“Go in peace,” Elisha said.
After Naaman had travelled some distance, Gehazi, the servant of Elisha the man of God, said to himself, “My master was too easy on Naaman, this Aramean, by not accepting from him what he brought. As surely as the Lord lives, I will run after him and get something from him.” (2 Kings 5:19-20)
The leper Naaman had heard from one of his servants about the power of Elisha. He travels from Aram to see the prophet and is miraculously healed as he washes in the Jordan river. Grateful, Naaman proclaims, “Now I know that there is no God in all the world except in Israel. So please accept a gift from your servant” (v.15).
Elisha refuses and Naaman insists. But the prophet will not budge. He will not accept any gifts from Naaman, no matter how grand. Elisha’s servant, Gehazi, has less scruples. He runs after Naaman, claiming to have been sent by his master. He asks for some money and clothing for two members of the company of prophets who have come by. Naaman, still grateful, doubles Gehazi’s request. Elisha’s servant takes the money and clothes and stashes them in the house, then lies about his whereabouts to Elisha. The story ends with Gehazi in disgrace and cursed with Naaman’s leprosy.
There is a starling contrast between the character of Elisha, Naaman, and Gehazi. Two characters – Gehazi and Naaman – live in a world of reciprocity. They live in a world where one is expected to repay what good has been done for them. As the saying goes, ‘One good turn deserves another.’ These two characters represent opposite points of the spectrum of this world. Naaman is grateful and generous. He desires to give abundantly to Elisha. The abundant gift he received in his healing leads him to respond in kind.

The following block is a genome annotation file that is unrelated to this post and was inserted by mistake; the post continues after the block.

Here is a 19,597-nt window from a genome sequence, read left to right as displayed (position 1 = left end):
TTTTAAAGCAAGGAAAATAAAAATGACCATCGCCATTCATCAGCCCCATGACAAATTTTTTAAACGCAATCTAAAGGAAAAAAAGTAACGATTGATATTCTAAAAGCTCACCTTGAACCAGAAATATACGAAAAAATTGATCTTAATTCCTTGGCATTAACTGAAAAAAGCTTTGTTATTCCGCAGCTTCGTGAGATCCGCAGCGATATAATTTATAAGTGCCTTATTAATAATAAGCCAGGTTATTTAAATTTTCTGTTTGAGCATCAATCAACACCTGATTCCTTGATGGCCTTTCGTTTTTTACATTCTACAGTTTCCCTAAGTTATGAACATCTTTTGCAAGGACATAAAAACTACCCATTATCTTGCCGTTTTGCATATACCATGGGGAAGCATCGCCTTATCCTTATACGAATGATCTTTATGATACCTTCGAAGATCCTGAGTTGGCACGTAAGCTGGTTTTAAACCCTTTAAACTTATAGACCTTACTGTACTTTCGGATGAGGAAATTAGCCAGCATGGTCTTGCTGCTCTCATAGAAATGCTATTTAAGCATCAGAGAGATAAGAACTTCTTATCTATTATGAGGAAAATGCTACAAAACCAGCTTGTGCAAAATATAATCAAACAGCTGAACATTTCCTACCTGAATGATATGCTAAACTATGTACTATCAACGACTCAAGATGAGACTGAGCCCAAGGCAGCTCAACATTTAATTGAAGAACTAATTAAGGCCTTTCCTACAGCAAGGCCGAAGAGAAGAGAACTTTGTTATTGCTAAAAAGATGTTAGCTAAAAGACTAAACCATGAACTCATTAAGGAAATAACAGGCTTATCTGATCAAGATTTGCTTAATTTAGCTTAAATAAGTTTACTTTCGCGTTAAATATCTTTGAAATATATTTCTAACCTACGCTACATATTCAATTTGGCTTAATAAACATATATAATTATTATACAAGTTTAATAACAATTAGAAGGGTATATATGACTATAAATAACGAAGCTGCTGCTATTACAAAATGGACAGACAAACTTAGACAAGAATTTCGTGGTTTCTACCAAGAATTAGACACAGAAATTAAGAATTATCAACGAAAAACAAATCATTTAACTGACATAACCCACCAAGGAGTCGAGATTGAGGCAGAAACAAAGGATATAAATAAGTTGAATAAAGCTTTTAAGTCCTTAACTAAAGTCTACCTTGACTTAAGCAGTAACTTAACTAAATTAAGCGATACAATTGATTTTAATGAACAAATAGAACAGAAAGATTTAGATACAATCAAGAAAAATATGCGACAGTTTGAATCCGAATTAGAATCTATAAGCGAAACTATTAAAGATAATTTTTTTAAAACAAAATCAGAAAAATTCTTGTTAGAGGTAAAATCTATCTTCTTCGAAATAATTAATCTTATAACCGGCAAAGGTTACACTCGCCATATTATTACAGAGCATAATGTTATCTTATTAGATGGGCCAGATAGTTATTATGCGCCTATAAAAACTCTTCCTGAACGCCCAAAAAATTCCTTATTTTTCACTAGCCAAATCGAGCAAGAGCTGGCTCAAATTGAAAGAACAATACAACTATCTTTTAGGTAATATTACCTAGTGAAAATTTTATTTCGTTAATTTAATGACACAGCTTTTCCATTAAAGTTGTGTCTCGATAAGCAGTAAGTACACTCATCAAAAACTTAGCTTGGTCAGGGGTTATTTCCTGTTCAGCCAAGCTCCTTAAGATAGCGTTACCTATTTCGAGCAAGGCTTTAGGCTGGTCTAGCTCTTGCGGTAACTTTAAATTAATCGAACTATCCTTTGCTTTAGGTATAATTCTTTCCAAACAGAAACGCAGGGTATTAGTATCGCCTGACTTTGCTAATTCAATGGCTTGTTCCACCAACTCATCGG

Gehazi, on the other hand, seeks to use this system for his own gain. Using his position as a servant of Elisha, he seeks to take advantage of Naaman’s gratitude. This is only fair, he seems to indicate. Elisha was too easy on him; it is right to extract at least some payment for the healing. At best, we could imagine Gehazi wanting to make sure that Naaman didn’t experience ‘cheap grace’ – grace without cost. But his trickery and deceit point to more selfish motives.
While Naaman is commendable for his generosity and Gehazi deplorable for his greed, both live in a world of law instead of grace. They both believe the world runs completely on fairness and returning kindness with kindness. It isn’t necessarily a bad world, but it is not a world of grace. Only Elisha lives in a world of grace. He gives freely to Naaman without expecting anything in return. Even when pushed, Elisha leans into grace. What he gave was free and undeserved.
Do we live in a world of grace or reciprocity? Do we act toward our neighbors with a view to what they might do for us in turn? Do we work to stack up ‘favor credits’? Or do we live in a world of grace? Do we give out of love and gratitude for our Father’s love with no expectation that our neighbor will return the favor?
Leave a Reply